• Check that gas logs are in the proper position.
    • Turn gas off at the shut-off valve and test the igniter.
    • Ignite the fire and look for clogged burner holes. If present, turn off gas and clear obstructions with a pin or needle.

    Related:

    Ideas to Revitalize Your Fireplace

    How to Clean Your Fireplace

  • Saving Energy with a Wood-Burning Fireplace Insert

    Posted Under: Going Green in Chicago, Design & Decor in Chicago, How To... in Chicago  |  November 6, 2013 8:22 AM  |  444 views  |  2 comments

    An insert is a cast iron or steel box that fits inside your existing masonry fireplace opening. In essence, making it work much like a wood-burning stove.

    A decorative flange fits around the outside edges so that no gaps appear between the unit and the sides of the fireplace. You’ll be required to install a chimney liner to carry combustion gases and smoke up through your chimney.

    Fireplace inserts have clear, heat-proof glass doors. The best designs circulate air within the firebox in a way that helps keep the glass clean.

    Inserts heat 1,000-3,000 sq. ft., depending on their size. You’ll want to size your insert to the square footage you need to heat.

    Cost: $3,000-$4,000, including installation and a chimney liner.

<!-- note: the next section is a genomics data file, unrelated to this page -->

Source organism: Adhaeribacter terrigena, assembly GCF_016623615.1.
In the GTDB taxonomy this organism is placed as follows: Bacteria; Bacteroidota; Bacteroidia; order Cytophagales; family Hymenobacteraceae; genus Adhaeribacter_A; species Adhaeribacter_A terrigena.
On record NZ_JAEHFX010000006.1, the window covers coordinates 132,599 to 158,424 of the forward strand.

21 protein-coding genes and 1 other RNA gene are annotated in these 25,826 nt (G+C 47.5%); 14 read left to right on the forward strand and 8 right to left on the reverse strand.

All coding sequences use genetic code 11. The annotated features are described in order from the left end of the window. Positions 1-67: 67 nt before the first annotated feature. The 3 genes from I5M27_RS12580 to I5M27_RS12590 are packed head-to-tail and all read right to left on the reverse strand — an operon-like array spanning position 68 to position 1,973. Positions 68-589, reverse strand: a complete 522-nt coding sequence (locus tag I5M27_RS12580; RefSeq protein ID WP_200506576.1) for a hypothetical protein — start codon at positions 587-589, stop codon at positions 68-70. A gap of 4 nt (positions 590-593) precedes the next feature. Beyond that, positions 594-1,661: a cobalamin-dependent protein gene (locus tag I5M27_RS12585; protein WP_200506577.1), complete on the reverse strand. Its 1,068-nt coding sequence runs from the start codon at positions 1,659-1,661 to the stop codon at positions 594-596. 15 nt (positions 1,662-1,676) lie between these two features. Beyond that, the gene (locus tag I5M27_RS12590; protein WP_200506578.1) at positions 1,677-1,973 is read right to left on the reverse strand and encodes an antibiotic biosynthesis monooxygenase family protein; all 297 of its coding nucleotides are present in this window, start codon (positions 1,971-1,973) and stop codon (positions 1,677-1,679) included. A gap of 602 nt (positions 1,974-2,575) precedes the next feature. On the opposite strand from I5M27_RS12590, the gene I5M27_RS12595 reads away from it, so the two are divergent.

How Much Energy Do Inserts Save?

    You’ll cut your other heating costs by 10%-40% with an insert.

    Because of the enclosed design, an insert increases the efficiency of burning wood, helping you extract the most heat for the least cost.

    Most wood-burning inserts also include a fan to circulate the warm air around the firebox back into the room for even more efficiency.

    Improvements in the designs of wood-burning fireplace inserts over the past few years mean almost all new units now meet the guidelines for fuel efficiency set by U.S. Environmental Protection Agency of 60%-80%.

    Related: Fireplace Inserts That Use Pellets Instead of Wood

    3 Other Advantages of an Insert

    1.  They can burn for three to five hours before you need to add wood.

    2.  Firewood is an economical fuel in many regions, costing just $922/year to heat a typical home when the wood is burned efficiently. If you cut the wood yourself, it might even be free. If you buy, you support local jobs.

    3.  Efficient combustion reduces the amount of noxious gases and particulates produced by an open fireplace.

    Related:

    Ideas to Revive a Tired Fireplace

    Energy-Efficient Fireplace Options

  • How to Choose Stock Kitchen Cabinets

    Posted Under: Remodel & Renovate in Chicago, Design & Decor in Chicago, How To... in Chicago  |  October 9, 2013 5:36 AM  |  314 views  |  1 comment

    Stock cabinets save you time because you don’t have to wait for them to be built. And they save you money because you aren’t paying for customizations.